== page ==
The week in review

Best resurrection: Kay Slaughter's seemingly doomed nomination to the State Water Control Board is saved by the House of Delegates in an 86-1 vote in her favor February 6, prompting the Senate to reverse its earlier rejections in committee and on the floor and to finally confirm Slaughter's appointment 23-13.

Best description of Virginia's legislative branch by the Washington Post : "The alternative universe that is the 2003 Virginia General Assembly."

Best irony about pro-family Republicans: While claiming that restricting the privacy of teenagers seeking contraceptives or treatment for sexually transmitted disease through parental notification legislation strengthens family communications, the same pro-family Republicans refuse to pass a mandatory seatbelt law that would also protect families, the Post points out.

Best legislative session for anti-abortionists: While most Virginians are concerned about the state's gaping deficit, the General Assembly focuses on further restricting reproductive rights.

Worst visual aid: Delegate Richard H. Black grosses out state senators by sending them each a pink plastic replica of an 11-week-old fetus.

Worst week for the Governor: Mark Warner's initiatives– allowing governors to serve two terms, opposing repeal of the estate tax, and tightening seatbelt laws– are all defeated by the General Assembly.

Worst legislation for a cash-strapped state: Both the Senate and the House repeal the estate tax, which brings in revenues of $130 million a year. [See Essay, page 55.]

Best name for the estate tax: "Dead Millionaires' Protection Act"– credited to Fairfax Delegate Chap Petersen by Delegate Mitch Van Yahres.

Worst lost tax break: Retailers such as Toys R Us and Target have agreed to start collecting state sales tax on online purchases.

Best break for winos: Both the House and Senate pass bills allowing direct shipment of wine into and out of the state.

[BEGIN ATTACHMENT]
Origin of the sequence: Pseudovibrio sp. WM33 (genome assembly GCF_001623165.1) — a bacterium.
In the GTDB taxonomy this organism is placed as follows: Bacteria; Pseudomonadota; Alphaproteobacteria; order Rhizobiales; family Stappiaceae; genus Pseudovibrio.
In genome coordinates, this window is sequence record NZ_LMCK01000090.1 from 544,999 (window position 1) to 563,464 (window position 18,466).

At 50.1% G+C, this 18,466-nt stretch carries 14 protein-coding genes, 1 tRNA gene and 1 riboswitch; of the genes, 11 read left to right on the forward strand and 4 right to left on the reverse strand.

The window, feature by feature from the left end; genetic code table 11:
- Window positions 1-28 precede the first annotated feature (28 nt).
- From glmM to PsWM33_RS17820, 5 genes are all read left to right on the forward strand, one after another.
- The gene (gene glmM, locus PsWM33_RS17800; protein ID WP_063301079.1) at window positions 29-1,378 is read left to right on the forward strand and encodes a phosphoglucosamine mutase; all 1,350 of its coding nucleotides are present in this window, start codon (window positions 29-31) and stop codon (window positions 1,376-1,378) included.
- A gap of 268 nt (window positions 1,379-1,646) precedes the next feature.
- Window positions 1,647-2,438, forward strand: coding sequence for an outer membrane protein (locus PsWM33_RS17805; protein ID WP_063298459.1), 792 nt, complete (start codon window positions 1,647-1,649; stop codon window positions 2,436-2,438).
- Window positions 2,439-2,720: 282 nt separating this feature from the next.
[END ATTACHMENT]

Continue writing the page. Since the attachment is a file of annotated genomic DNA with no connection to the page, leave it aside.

Worst break out: Five teens escape from the beleaguered Brown Schools of Virginia, which has racked up over 100 state licensing and human rights violations, Claudia Pinto reports in the Daily Progress. Two get as far as Staunton, but another one barely makes it out the front door.

Best break for Commonwealth's Attorney Jim Camblos: Opponent and fellow Republican Ron Huber withdraws from the race two weeks after declaring his candidacy for Albemarle County prosecutor.

Best thaw: UVA lifts the hiring freeze it imposed in July 2002.

Worst sentence for supplying booze to teens: An Earlysville couple is sentenced to eight years in jail. Prosecutors were looking for a 90-day sentence, according to Liesel Nowak in the Progress.

Worst misinformation in an editorial in the Cavalier Daily : A February 7 column states that Foxfield's liquor license is revoked by the ABC when in fact, Foxfield is on probation– and still has its license.

Best evidence that crime using fruit doesn't pay: A Lynchburg man robs a 7-Eleven brandishing a banana as a gun and is sentenced to 18 months in prison, the AP reports.

Worst omission from last week's worst: Worst loss ever– AOL Time Warner loses $98 billion in 2002.

Worst train wreck: The documentary "Living with Michael Jackson" airs February 6 on ABC's 20/20, and America is unable to look away.